The Trans-Pacific Partnership And The Costs of Drug Patent Monopolies

The debate over the Trans-Pacific Partnership (TPP) has taken center stage in policy circles in recent weeks. Its proponents promise a major economic bonanza from expanded trade. It’s not clear that the economics supports this claim.

The United States Department of Agriculture (USDA) did an analysis of the gains from the reductions in tariffs and quotas that are expected to be included in the agreement and concluded that they would be too small to measure, rounding to zero. A study by Peter A. Petri and Michael G. Plummer, using a somewhat different methodology, concluded that when the TPP is fully implemented, roughly ten years after the agreement is put in effect, the gains to the United States would be 0.38 percent. This is roughly two months of normal growth.

Neither of these analyses tried to calculate any losses from the increased protectionism in the TPP associated with stronger and longer patent and copyright protections. These protections will raise the price of the protected items far above the free market price. This can impose substantial economic costs.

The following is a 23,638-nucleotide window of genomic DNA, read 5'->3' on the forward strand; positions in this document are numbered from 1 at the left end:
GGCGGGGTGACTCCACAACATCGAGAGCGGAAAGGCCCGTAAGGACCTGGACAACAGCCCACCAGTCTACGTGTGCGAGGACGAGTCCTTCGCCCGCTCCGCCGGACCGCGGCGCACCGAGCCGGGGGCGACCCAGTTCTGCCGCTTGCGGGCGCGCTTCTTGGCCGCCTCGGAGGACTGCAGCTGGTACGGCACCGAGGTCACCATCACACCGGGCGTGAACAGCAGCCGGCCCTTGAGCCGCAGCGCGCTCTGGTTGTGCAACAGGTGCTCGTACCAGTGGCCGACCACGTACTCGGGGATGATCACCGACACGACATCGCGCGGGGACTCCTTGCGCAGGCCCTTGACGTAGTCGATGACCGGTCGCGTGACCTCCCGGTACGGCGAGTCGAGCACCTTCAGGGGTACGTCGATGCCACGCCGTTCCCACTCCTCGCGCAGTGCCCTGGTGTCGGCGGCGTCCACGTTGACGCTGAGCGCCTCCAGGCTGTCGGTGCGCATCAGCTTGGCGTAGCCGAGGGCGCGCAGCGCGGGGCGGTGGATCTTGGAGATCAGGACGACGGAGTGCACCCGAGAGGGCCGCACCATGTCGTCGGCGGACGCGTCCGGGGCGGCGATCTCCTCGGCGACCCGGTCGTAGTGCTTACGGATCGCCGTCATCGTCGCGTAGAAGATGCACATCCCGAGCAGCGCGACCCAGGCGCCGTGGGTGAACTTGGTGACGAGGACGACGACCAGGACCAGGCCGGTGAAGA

To take the case of one drug that has been in the news recently, the hepatitis C drug Sovaldi sell for $84,000 for a three month course of treatment. A high quality generic version is available in India for less than $1,000. Since there are 3 million people in the United States suffering from hepatitis C, the implied savings from buying the drug at the generic price rather than the patent protected price would be almost $250 billion.

While Sovaldi is extraordinary in presenting a major breakthrough in the treatment of a relatively common disease, it shows the potential costs of extending patent protection. This is also the cost from just one drug when stronger and longer patent and copyright protections will apply to wide range of drugs and other items.

The figure below compares the cumulative 10-year gains projected from the TPP from the USDA analysis, the Petri and Plummer analysis and the costs of having to pay the patent protected price for Sovaldi to treat people in the United States suffering from hepatitis C.


Source: USDA, Petri and Plummer, and author’s calculations.

It can be argued that the increased profits from stronger patent and copyright protections will lead to more innovative and creative work. This may be true, but it will also lead to abuses as companies will have more incentive to engage in rent-seeking behavior. In the case of prescription drugs this can be extremely costly since it can mean deceiving the public about the safety and effectiveness of their drugs.

Originally posted at CEPR.NET.

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